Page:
Imperative vs. declarative events

Events are a way for handling communication in decoupled environments. Although the basics seem simple, a proper event structure/naming can have a big impact on the overall application architecture.

When using a shared event bus or any kind of event-based communication to decouple systems, events always should be declarative, not imperative. This means publishers don’t give orders to their subscribers but instead are publishing/reporting what happened.

Assuming we’d like to react to clicking the »Order« button in an application, the following example represents a characteristic implementation for this based on an event bus.

orderButton.addEventListener(() => {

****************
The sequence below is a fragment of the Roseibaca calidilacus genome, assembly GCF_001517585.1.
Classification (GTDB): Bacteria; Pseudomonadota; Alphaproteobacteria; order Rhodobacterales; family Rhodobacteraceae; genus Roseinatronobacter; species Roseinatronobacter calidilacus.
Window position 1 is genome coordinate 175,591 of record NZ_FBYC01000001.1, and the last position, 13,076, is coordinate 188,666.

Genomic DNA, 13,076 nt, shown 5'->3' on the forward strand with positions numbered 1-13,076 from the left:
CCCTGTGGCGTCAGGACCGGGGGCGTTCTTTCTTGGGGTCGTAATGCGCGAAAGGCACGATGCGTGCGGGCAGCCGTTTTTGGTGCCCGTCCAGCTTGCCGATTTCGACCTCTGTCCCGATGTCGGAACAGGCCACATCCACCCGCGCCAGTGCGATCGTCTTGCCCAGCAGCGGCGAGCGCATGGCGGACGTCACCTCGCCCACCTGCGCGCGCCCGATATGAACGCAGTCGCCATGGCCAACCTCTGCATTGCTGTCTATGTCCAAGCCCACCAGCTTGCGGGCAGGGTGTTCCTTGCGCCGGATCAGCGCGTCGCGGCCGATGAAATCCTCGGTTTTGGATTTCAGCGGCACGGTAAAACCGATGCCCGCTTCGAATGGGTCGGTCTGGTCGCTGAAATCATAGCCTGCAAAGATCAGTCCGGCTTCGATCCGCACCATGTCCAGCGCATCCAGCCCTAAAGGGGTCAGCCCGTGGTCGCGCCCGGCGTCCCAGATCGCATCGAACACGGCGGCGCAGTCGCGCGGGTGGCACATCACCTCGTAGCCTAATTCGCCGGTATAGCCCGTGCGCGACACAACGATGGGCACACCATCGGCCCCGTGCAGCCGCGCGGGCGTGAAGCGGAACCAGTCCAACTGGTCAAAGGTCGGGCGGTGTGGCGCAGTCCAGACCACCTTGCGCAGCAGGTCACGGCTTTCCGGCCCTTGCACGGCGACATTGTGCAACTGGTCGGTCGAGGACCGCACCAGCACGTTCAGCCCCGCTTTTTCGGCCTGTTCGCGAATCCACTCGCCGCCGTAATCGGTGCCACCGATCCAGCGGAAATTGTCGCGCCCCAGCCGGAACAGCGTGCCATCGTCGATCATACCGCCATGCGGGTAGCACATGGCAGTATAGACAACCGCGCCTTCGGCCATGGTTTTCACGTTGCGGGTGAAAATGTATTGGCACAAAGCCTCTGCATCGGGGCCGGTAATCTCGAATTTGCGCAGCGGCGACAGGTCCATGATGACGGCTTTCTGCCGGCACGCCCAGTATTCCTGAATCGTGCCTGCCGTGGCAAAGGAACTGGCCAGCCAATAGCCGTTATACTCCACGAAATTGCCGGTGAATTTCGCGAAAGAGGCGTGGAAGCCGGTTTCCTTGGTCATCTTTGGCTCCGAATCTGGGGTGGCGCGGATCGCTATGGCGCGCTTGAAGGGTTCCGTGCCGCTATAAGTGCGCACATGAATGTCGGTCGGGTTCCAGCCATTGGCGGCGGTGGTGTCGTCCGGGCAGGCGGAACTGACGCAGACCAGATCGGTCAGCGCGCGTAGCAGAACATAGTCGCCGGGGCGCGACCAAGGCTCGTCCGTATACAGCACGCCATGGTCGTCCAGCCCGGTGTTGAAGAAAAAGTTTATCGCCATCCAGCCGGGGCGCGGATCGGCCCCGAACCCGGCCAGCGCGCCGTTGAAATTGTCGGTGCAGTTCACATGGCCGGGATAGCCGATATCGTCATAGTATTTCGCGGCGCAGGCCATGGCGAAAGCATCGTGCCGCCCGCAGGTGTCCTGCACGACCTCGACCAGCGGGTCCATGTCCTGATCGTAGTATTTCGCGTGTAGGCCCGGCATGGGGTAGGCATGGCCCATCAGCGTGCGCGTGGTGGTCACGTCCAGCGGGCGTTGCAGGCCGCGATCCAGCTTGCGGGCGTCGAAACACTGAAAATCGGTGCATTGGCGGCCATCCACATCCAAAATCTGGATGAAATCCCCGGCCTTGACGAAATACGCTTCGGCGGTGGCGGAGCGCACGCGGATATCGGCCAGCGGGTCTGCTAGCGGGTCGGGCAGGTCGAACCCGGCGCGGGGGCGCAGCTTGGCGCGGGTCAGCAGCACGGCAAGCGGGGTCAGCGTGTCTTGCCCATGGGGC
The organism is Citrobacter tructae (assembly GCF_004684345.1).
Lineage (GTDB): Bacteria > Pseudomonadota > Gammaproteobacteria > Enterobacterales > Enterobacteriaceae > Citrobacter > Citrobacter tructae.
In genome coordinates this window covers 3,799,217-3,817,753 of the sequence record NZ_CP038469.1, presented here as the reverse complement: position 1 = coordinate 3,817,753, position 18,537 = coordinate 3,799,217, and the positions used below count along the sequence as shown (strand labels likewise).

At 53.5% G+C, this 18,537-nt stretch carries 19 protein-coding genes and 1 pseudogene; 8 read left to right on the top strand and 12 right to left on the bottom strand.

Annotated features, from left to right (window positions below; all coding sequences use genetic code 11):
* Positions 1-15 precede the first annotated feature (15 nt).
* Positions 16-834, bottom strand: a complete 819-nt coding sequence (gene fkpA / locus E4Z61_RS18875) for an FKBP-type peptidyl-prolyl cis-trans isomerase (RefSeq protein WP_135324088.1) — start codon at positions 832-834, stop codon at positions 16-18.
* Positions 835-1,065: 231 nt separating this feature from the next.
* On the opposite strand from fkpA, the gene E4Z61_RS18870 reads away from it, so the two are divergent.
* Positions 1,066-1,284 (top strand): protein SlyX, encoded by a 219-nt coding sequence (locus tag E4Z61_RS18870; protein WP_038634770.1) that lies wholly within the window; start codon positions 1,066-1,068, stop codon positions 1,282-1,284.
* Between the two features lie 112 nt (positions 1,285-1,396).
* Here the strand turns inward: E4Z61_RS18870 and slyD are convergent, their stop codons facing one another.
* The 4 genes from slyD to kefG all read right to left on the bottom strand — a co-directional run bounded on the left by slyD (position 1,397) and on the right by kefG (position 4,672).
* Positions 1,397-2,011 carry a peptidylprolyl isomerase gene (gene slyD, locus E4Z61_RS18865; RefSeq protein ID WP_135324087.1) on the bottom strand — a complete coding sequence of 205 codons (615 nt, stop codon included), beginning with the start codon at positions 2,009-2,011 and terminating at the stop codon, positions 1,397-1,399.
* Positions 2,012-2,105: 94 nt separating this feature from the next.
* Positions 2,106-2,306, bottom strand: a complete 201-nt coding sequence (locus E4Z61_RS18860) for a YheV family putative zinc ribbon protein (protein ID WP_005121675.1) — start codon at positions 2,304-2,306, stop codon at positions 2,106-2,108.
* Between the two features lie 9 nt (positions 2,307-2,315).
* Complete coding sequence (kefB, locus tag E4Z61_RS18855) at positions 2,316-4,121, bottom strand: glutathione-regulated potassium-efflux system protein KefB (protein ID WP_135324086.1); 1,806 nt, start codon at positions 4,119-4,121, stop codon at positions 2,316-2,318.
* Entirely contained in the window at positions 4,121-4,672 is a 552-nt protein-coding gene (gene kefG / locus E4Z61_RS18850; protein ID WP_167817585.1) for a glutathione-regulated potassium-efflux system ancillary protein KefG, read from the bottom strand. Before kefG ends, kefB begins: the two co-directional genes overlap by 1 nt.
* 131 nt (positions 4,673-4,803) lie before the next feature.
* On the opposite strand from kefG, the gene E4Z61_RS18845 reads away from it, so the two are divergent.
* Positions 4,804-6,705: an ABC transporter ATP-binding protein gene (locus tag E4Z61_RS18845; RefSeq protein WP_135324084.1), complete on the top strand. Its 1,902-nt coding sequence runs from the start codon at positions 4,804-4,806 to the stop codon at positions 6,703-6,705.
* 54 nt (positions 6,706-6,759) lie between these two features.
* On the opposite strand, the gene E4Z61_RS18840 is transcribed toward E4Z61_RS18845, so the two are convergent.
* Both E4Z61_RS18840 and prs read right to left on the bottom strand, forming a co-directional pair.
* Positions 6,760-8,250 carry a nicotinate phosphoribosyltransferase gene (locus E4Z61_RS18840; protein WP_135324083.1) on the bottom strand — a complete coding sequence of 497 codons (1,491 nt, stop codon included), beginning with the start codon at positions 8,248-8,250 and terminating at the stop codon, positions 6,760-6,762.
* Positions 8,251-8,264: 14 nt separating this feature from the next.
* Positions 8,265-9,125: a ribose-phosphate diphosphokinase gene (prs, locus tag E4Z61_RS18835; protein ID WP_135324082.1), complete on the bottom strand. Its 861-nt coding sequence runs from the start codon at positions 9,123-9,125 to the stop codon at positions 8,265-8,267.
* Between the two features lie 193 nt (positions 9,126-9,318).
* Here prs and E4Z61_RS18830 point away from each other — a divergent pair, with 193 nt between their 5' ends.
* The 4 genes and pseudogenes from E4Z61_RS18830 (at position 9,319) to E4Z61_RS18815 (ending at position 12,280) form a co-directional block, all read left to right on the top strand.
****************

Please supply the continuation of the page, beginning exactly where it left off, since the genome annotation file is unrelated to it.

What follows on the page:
Here, the name createOrder dictates a specific order/command. To be more precise: it’s being imperative, not declarative.

In another application context where we don’t want to create an order (as the event name suggests) but do something completely different (e.g. just adding it to a queue), this event name would completely lose its meaning and intent.

Instead, if the event name is switched to declarative wording, the event is just reporting what happened, it doesn’t know/care about the implementation details.

orderButton.addEventListener(() => {

This way events can be reused in different application contexts and these contexts can react accordingly and individually. The user clicked the »Order« button, and nothing more than that. What happens next will be the sole responsibility of the subscribing event processors while the publishing event generator doesn’t need to consider this at all.

bus.subscribe('orderButtonClick', showConfirmationNotification);

bus.subscribe('orderButtonClick', addItemToQueue);

bus.subscribe('orderButtonClick', doSomethingElse);